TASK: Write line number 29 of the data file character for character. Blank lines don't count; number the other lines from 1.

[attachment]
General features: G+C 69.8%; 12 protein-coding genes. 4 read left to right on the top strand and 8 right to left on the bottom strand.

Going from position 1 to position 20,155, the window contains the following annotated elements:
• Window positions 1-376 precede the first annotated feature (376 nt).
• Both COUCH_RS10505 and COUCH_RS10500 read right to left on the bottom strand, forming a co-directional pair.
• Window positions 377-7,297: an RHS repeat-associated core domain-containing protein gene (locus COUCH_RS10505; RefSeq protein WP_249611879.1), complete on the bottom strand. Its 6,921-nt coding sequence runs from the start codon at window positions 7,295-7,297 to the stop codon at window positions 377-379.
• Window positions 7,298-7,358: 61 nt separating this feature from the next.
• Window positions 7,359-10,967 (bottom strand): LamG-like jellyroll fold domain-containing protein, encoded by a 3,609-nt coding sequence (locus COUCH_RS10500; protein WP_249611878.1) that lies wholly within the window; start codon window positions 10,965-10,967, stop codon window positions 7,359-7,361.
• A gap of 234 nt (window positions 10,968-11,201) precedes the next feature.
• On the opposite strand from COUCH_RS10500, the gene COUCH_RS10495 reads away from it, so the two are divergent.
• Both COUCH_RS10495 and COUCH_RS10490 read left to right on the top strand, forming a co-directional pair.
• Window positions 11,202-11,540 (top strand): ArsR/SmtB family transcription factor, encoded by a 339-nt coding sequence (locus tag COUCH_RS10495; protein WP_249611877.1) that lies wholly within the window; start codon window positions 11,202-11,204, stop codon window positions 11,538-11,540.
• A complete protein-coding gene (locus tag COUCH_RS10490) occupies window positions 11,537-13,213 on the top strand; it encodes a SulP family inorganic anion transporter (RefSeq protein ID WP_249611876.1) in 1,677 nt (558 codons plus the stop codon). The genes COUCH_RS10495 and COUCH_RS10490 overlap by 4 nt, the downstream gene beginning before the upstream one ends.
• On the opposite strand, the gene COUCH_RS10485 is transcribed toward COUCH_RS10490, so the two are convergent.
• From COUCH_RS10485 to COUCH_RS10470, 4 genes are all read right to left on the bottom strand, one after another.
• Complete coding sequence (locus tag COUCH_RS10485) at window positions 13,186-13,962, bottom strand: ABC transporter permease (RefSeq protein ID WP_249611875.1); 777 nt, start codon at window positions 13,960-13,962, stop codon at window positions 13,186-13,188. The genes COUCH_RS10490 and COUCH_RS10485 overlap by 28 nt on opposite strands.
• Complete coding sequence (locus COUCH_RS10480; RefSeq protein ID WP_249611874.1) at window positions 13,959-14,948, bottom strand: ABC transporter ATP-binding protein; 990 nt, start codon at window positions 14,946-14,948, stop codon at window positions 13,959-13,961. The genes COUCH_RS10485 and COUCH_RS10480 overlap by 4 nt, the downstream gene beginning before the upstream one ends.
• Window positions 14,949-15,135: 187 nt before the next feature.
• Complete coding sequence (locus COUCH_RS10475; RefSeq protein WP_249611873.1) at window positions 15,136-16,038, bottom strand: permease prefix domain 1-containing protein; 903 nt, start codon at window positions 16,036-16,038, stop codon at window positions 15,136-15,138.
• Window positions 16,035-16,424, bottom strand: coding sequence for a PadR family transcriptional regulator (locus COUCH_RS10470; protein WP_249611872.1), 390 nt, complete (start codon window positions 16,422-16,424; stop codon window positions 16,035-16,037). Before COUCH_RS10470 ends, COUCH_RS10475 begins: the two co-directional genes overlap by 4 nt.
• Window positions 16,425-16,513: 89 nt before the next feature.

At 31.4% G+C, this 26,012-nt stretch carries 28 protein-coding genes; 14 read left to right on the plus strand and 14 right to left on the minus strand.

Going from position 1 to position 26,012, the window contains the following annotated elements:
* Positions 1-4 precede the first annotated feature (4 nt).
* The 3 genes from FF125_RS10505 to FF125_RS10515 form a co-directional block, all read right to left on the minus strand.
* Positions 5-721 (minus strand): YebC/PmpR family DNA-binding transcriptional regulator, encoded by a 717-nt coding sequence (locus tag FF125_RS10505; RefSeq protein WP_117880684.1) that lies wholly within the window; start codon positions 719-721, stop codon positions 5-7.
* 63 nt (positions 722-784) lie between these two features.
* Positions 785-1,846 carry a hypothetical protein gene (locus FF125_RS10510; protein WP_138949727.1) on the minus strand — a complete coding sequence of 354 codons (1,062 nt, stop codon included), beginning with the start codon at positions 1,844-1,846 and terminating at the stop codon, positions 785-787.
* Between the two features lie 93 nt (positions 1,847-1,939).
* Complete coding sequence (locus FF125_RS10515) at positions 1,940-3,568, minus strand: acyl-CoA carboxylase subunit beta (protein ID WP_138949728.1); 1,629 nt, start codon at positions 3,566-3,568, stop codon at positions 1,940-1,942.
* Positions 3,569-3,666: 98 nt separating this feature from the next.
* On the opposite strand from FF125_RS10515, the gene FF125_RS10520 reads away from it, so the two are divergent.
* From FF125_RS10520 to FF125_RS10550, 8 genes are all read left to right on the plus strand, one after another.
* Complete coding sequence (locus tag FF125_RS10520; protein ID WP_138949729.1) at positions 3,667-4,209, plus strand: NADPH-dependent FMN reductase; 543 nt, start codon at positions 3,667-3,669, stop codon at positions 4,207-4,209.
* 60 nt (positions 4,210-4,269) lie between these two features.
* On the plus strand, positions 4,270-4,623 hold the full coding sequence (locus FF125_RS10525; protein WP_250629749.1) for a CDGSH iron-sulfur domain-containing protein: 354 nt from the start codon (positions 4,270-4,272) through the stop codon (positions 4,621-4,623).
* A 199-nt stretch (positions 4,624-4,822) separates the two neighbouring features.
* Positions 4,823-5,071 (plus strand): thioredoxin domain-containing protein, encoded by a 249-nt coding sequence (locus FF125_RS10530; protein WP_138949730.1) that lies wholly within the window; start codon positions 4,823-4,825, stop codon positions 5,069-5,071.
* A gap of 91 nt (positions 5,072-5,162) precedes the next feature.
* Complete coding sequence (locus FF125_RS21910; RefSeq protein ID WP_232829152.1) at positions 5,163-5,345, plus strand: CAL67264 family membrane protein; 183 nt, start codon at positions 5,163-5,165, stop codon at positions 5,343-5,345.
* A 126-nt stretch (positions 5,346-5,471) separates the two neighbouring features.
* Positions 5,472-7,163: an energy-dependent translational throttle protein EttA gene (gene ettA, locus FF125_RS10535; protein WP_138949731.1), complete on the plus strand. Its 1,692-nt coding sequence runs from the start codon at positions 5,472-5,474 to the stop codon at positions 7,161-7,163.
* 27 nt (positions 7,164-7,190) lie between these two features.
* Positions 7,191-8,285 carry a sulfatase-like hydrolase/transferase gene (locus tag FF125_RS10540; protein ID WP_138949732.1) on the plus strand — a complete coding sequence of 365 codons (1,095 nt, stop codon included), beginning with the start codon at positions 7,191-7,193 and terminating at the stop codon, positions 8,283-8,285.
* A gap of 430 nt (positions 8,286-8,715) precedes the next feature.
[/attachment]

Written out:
* Complete coding sequence (locus FF125_RS10515) at positions 1,940-3,568, minus strand: acyl-CoA carboxylase subunit beta (protein ID WP_138949728.1); 1,629 nt, start codon at positions 3,566-3,568, stop codon at positions 1,940-1,942.